Reports of Queen Elizabeth II’s death were greatly exaggerated — and then all the more so, thanks to social media.
In the latest example of “fake news” spreading like wildfire a tweet — from a bogus account, passing itself off as BBC News — last week announced the death of the long-serving British monarch.
The account, named BBC News (UK) and with a picture of the broadcaster’s logo, tweeted: “BREAKING: Buckingham Palace announces the death of Queen Elizabeth II at the age of 90. Circumstances are unknown. More to follow.”
It would not have taken much investigative work to discover that that account, now suspended, was a fraud. For example, it only had about 1,000 followers, and its handle — @BBCNewsUKI — had that all-telling additional character.
But the fake tweet sent people into a frenzy, prompting numerous retweets and an eventual statement from a Buckingham Palace spokesperson that “The Queen and Duke of Edinburgh continue to recover from their heavy colds.”
But that was not enough for some, with conspiracy theorists accusing the British press of trying to cover up the Queen’s rumored death, spreading their claims with the #mediablackout hashtag, which started to trend on Twitter.
Appetite for fake news
The case was just the latest example of the apparent appetite for fake news — and again raised fears about the damage such bogus stories could cause.
Last week also saw a fake news story cause tension between Pakistan and Israel following an invented story on the website AWDNews that was headlined: “Israeli Defense Minister: If Pakistan send ground troops into Syria on any pretext, we will destroy this country with a nuclear attack.”
A Pakistani minister, apparently in response to the story, tweeted an apparent nuclear warning. “Israeli def min threatens nuclear retaliation presuming pak role in Syria against Daesh. Israel forgets Pakistan is a Nuclear state too,” he wrote.
Another example of fake news having serious consequences include the gun attack on a pizza restaurant in Washington, which had been falsely claimed as a center for child abduction linked to Hillary Clinton. And then, of course, there is the role of fake news stories in the US election, which some claim helped Donald Trump win the race.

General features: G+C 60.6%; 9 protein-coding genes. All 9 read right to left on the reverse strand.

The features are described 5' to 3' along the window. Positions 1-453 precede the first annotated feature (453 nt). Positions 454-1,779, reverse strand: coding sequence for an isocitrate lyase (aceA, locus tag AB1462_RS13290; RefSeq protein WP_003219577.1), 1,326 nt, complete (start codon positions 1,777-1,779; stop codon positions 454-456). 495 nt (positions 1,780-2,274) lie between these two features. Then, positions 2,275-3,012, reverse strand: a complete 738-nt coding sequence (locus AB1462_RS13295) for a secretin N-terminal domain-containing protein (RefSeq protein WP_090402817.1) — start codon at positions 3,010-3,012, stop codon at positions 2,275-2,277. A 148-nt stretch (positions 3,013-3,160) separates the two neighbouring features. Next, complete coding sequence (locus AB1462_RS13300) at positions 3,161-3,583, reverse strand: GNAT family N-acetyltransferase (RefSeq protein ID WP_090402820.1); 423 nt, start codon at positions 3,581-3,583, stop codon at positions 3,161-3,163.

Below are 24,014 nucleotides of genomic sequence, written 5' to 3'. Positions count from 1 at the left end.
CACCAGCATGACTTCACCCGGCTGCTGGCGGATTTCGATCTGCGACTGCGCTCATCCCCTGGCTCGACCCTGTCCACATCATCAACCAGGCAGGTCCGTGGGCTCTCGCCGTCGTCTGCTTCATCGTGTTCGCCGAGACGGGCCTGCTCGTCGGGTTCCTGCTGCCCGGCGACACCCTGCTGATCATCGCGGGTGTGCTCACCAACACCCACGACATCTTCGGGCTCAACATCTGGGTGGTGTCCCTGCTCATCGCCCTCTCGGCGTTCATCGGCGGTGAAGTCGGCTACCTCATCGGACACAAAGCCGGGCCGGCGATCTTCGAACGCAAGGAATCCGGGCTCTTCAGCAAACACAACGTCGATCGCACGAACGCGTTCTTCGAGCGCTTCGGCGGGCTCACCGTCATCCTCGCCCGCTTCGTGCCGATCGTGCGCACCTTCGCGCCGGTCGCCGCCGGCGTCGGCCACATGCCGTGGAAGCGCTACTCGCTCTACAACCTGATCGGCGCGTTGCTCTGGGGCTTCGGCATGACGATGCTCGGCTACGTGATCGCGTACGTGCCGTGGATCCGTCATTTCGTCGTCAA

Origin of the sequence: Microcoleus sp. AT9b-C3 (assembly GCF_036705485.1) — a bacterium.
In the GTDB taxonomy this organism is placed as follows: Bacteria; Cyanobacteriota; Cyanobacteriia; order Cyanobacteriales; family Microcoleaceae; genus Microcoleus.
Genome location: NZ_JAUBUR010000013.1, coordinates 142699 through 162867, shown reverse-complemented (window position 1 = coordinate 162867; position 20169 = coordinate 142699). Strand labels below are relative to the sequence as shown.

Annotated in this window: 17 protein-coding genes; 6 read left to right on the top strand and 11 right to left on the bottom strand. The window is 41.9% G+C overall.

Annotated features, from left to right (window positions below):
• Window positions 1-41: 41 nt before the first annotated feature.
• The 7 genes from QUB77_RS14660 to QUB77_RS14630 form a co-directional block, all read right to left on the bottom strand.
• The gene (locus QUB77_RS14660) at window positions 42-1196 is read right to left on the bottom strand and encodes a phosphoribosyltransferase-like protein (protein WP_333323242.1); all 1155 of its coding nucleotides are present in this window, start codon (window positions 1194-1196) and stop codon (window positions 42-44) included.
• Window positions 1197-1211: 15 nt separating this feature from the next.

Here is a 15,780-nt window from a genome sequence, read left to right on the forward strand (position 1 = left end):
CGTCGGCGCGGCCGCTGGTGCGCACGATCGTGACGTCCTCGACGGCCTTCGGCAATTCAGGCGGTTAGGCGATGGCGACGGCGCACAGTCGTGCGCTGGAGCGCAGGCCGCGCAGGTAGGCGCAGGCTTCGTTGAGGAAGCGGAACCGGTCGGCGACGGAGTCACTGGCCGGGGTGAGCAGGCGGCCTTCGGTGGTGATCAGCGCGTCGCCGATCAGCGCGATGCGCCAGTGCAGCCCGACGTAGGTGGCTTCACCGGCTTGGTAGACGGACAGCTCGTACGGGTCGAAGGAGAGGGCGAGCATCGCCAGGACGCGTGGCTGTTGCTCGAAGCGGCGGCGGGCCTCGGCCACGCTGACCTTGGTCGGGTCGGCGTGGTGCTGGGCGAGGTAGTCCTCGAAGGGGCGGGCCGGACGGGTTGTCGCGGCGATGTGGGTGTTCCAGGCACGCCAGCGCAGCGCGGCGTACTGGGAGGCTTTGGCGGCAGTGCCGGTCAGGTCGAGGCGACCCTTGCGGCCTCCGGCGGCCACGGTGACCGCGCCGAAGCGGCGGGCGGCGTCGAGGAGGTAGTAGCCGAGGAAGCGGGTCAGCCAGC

Fake news, real harm?
Harris Breslow, an associate professor in the Department of Mass Communication at the American University of Sharjah, said that fake news stories could have very real consequences.
“Fake news can do quite a bit of damage, depending upon the nature of the story, the outlet or channel and, of course, the subject matter,” he told Arab News.
“In the recent US elections one can say, at least at this point in time, that the majority of fake news stories did little to affect either candidate’s core constituency and in the case of the core constituency may have only served to reinforce existing beliefs.
“What fake news did to undecided and independent voters is, however, another question entirely and one that is crucial to understanding the role of fake news in the recent elections.”
“News can have rapid consequences upon small-scale decisions — who one votes for, whether one keeps or sells a stock, should one buy or sell one’s holdings in a currency… these small decisions can come together to form a critical mass that leads to major effects.”
“The question of whether or not to fight this plague will become increasingly important as the amount of fake news grows and the potential for real damage or effects grows.”
Breslow pointed to a recent move by Facebook to start labeling potential fake news stories.
Under such systems a user is alerted over questionable stories, with the intention of discouraging them from sharing them. But whether that will solve the problem — or just create more claims of a #mediablackout — remains to be seen.[arab News]